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Methods for optimized design and management of CHP systems for district heating networks (DHN) 

07-11-2018 10:23


The paper analyzes some of the problems connected with the design, construction and management of cogeneration plants for district heating networks (CHP-DHN). Although the advantages of cogeneration systems compared with conventional ones for separate energy production, one of the unresolved problems is that of the variability of operating conditions, can often render the application of these solutions ineffective. In particular, the aim of this study is to propose a multi-objective optimization methodology that tries to take into account both energy and economic aspects.

After an analysis of the current scenario, the application and use of CHP plants in the international context and the main technological features, followed by the identification of incentive systems that have allowed or limited the spread, attempts are made to define a design methodology based on a multi-level optimum design based approach for increasing the operation share of CHP. The methodology starts from a general system vision, up to detailed aspects such as the management of a CHP-DHN system, taking into account the multiplicity of variables and constraints involved. This methodology has been applied to two case studies representative of the different applications, to verify its robustness and analyze the possible results obtainable.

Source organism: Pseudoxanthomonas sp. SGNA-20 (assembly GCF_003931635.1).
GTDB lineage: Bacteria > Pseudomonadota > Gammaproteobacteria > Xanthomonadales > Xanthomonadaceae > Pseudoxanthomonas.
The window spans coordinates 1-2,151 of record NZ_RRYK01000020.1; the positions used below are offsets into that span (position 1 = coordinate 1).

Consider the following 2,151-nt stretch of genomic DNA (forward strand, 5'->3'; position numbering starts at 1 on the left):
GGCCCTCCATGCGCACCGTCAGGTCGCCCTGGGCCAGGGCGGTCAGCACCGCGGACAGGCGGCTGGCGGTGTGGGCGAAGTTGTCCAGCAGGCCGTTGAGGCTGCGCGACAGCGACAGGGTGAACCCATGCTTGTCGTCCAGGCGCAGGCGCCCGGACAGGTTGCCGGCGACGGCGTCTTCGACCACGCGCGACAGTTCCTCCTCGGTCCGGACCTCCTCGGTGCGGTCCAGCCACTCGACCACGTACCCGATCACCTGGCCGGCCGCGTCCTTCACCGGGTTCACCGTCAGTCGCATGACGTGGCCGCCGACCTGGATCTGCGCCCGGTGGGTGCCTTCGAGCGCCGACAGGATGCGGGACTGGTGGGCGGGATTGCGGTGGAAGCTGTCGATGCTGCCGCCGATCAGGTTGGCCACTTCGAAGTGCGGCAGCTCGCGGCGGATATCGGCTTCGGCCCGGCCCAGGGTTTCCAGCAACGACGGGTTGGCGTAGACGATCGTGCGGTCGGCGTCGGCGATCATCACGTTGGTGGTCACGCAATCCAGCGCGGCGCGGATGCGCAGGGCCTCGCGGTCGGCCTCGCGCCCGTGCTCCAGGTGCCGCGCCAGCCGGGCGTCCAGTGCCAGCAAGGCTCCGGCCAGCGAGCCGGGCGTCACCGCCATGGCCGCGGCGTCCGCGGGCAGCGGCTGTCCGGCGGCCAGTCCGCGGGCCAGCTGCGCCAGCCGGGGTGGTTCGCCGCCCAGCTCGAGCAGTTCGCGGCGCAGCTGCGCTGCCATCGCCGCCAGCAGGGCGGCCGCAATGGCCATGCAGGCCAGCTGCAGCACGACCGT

In particular, a general case was taken into consideration, in which a first level design was performed by analyzing various possible system configurations and evaluating their goodness through the tools provided by the aforementioned multi-objective methodology. Then the methodology has been applied to an intermediate level, taking into consideration an existing CHP-DHN plant and going to evaluate the performance considering possible modification of the operation.

The results obtained confirm that a combined energetic and economic approach to design allows to obtain an economically feasible system, but at the same time avoids incurring over-sizing, under-sizing or functioning phenomena far from the concept of energy efficiency, difference of what happens for many plants today in operation. Furthermore, through a simple variation of the modularity of the plant, significant benefits can be obtained.


Alessandro Franco, Francesco Bellina


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